Rating:
[5 of 5 Stars!]
Pro RPG Audio: Court of Azathoth
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Pro RPG Audio: Pirate Ship on the Open Sea
Publisher: Plate Mail Games
by Chris H. [Featured Reviewer]
Date Added: 09/28/2013 14:24:55
This is a really nice soundscape, nonintrusive but flavorful. It loops seamlessly. Before you buy, be sure you understand this track consists only of sound effects (creaking planks, waves, birds), with no music.

Rating:
[5 of 5 Stars!]
Pro RPG Audio: Pirate Ship on the Open Sea
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Stark City Soundtrack
Publisher: Fainting Goat Games
by Chris H. [Featured Reviewer]
Date Added: 09/28/2013 14:01:15
Your reaction to this soundtrack is likely to depend on your taste in music. Most of this soundtrack is simply too dance-techno for my own personal tastes. If you’re into more into EDM than I am, you’ll probably like the soundtrack a lot better than I did. But to me, most of the tracks evoke the feel of a dance hall or a low-budget ’80s crime drama rather than modern superhero epic. It’s hard for me to imagine any of these tracks behind scenes from any recent superhero movie, for example.

The two Geartown tracks, done in a more rock style, appeal to me more than the rest. But two tracks do not redeem the whole album for me, and “The Geartown Grinders” still has a considerable dose of EDM in it. My favorite track of the bunch is “Geartown Trouble”; I really like the rock style, quick tempo, and driving guitars, and it’s one of the better tracks with respect to looping. It could serve as good background music for a gritty Stark City fight scene, if it’s not too distracting (turn down the volume). However, it’s also very short (2:24).

Some of the tracks (“Crawling the Catacombs,” “Geartown Trouble,” “Platinum Coast Nightlife”) loop reasonably well if you don’t listen too closely, or if you set your player to eliminate the silence at the end. Others (“Freefall”) have beginnings and endings that are too definite for looping. None of the tracks sound like they were actually designed to loop, which is a big oversight in gaming background music. Also, the ID3 tags did not include an album name in the release that I downloaded, and the cover artwork provided separately (rather than embedded in the MP3s) has the rectangular aspect ratio of a letter-sized piece of paper (i.e., the cover of the Stark City sourcebook) rather than of a typical CD or MP3 album insert (square). This makes the cover art look odd and disruptive next to the other albums in my iTunes collection … and just trimming the cover artwork down isn’t a good option because of where the words are placed in the image.

To sum up, the quality of the music isn’t bad, but heavy dance-techno feel of the music clashes for me with the superhero genre.

Rating:
[3 of 5 Stars!]
Stark City Soundtrack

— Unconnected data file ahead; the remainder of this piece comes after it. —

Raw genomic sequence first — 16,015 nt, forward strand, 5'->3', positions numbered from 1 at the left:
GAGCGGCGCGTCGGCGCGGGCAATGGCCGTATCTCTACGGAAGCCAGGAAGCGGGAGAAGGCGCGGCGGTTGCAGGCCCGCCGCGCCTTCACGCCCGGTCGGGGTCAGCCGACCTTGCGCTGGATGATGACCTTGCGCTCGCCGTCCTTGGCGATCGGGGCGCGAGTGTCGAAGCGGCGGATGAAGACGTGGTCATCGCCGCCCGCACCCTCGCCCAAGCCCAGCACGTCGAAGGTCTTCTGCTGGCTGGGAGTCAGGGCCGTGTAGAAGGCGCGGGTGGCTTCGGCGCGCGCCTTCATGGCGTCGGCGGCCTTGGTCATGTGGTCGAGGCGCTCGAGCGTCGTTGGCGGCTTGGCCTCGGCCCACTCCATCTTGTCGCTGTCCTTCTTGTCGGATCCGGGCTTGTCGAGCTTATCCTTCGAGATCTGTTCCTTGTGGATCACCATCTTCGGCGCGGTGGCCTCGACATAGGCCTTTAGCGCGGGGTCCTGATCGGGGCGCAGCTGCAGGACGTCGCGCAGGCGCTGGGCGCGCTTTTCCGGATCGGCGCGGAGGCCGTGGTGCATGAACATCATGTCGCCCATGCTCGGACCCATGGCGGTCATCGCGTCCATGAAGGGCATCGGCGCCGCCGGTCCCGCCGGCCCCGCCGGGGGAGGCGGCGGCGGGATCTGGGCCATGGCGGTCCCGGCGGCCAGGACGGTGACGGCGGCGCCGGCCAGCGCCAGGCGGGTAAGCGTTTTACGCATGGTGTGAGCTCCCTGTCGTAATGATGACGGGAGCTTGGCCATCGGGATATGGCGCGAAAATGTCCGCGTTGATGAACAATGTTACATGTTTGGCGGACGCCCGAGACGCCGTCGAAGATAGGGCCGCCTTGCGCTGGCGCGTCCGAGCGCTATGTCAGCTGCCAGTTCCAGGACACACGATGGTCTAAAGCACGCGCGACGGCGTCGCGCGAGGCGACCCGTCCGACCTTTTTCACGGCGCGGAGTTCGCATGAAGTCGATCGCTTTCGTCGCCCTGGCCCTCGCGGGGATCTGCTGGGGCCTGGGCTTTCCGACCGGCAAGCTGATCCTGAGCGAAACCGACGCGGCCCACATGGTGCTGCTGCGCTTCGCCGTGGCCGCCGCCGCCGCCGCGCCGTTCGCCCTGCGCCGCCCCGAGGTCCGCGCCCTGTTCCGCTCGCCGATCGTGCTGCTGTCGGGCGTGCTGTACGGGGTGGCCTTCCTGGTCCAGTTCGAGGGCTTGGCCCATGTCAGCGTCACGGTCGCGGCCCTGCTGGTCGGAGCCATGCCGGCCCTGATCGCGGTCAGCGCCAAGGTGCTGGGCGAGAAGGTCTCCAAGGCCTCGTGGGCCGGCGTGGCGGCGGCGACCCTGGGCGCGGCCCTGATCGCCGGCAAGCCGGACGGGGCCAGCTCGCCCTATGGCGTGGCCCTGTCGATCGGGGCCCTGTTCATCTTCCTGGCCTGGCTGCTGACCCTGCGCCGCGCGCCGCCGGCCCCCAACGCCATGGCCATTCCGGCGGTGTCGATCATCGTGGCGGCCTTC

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WINTERHAWK: Church
Publisher: Fat Dragon Games
by Chris H. [Featured Reviewer]
Date Added: 07/06/2013 02:57:26
This is another beautifully-illustrated and well-designed model from Fat Dragon Games! Assembly isn’t too difficult, and the results are very nice. Interior floorplan tiles (beyond just the very basic stone with trapdoor) would have been a great bonus; you’ll get very worthwhile mileage out of the exterior, though, and the cost is very reasonable.

Rating:
[5 of 5 Stars!]
WINTERHAWK: Church
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HS1 The Slaying Stone (4e)
Publisher: Wizards of the Coast
by Chris H. [Featured Reviewer]
Date Added: 07/04/2013 20:07:28
“The Slaying Stone” marked Wizards of the Coast’s second pass at heroic tier adventure modules for D&D 4e, and as such it incorporates several years’ worth of innovations and lessons learned. The whole thing is written in a way that is very helpful for beginning DMs but never patronizing or insulting to experienced DMs. The storyline is pretty much in the “search for a MacGuffin, with complications” mold, but there are enough interesting NPCs and competing factions to keep things interesting. The layout and presentation are very nice, and the module makes the transition to PDF well, with just a couple of caveats about that. First, the module was originally designed for print, with the assumption that the writeups for tactical encounters would span two facing pages. Thus, if you’re running the adventure from the printed book, you just lay it flat and you have everything you need—all the maps and stat blocks and such—right in front of you without having to flip pages. This gets slightly more complicated if you’re running the module from a computer screen where you have to scroll up and down a lot, or on a tablet where you’re seeing one page at a time. The other big limitation, of course, is that the PDF version does not include the poster map that came with the printed version, so you’ll have to find an alternate way to construct those tactical encounter areas on your tabletop. On the other hand, the PDF is well bookmarked, something that doesn’t apply in print. Each version uses its medium well, although WotC could have gone one better by including printable maps.

Rating:
[4 of 5 Stars!]
HS1 The Slaying Stone (4e)